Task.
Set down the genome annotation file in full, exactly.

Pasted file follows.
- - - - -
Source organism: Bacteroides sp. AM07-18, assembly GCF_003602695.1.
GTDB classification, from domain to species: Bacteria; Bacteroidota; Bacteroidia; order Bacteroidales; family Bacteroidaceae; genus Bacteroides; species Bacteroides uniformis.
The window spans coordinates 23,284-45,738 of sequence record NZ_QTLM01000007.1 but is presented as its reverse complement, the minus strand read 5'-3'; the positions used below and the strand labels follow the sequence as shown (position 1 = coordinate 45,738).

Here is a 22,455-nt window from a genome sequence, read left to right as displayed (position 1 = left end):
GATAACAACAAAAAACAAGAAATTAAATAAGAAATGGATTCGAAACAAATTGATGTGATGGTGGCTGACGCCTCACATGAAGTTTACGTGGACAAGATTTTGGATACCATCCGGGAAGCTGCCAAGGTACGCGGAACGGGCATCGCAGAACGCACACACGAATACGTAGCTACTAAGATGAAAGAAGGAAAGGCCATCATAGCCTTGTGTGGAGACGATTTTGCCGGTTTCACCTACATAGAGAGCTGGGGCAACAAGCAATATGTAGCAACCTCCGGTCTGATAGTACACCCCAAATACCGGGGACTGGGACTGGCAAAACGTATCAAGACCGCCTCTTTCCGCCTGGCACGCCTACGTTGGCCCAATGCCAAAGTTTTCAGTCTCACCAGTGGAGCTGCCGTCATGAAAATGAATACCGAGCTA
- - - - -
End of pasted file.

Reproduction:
Source organism: Bacteroides sp. AM07-18, assembly GCF_003602695.1.
GTDB classification, from domain to species: Bacteria; Bacteroidota; Bacteroidia; order Bacteroidales; family Bacteroidaceae; genus Bacteroides; species Bacteroides uniformis.
The window spans coordinates 23,284-45,738 of sequence record NZ_QTLM01000007.1 but is presented as its reverse complement, the minus strand read 5'-3'; the positions used below and the strand labels follow the sequence as shown (position 1 = coordinate 45,738).

Here is a 22,455-nt window from a genome sequence, read left to right as displayed (position 1 = left end):
GATAACAACAAAAAACAAGAAATTAAATAAGAAATGGATTCGAAACAAATTGATGTGATGGTGGCTGACGCCTCACATGAAGTTTACGTGGACAAGATTTTGGATACCATCCGGGAAGCTGCCAAGGTACGCGGAACGGGCATCGCAGAACGCACACACGAATACGTAGCTACTAAGATGAAAGAAGGAAAGGCCATCATAGCCTTGTGTGGAGACGATTTTGCCGGTTTCACCTACATAGAGAGCTGGGGCAACAAGCAATATGTAGCAACCTCCGGTCTGATAGTACACCCCAAATACCGGGGACTGGGACTGGCAAAACGTATCAAGACCGCCTCTTTCCGCCTGGCACGCCTACGTTGGCCCAATGCCAAAGTTTTCAGTCTCACCAGTGGAGCTGCCGTCATGAAAATGAATACCGAGCTA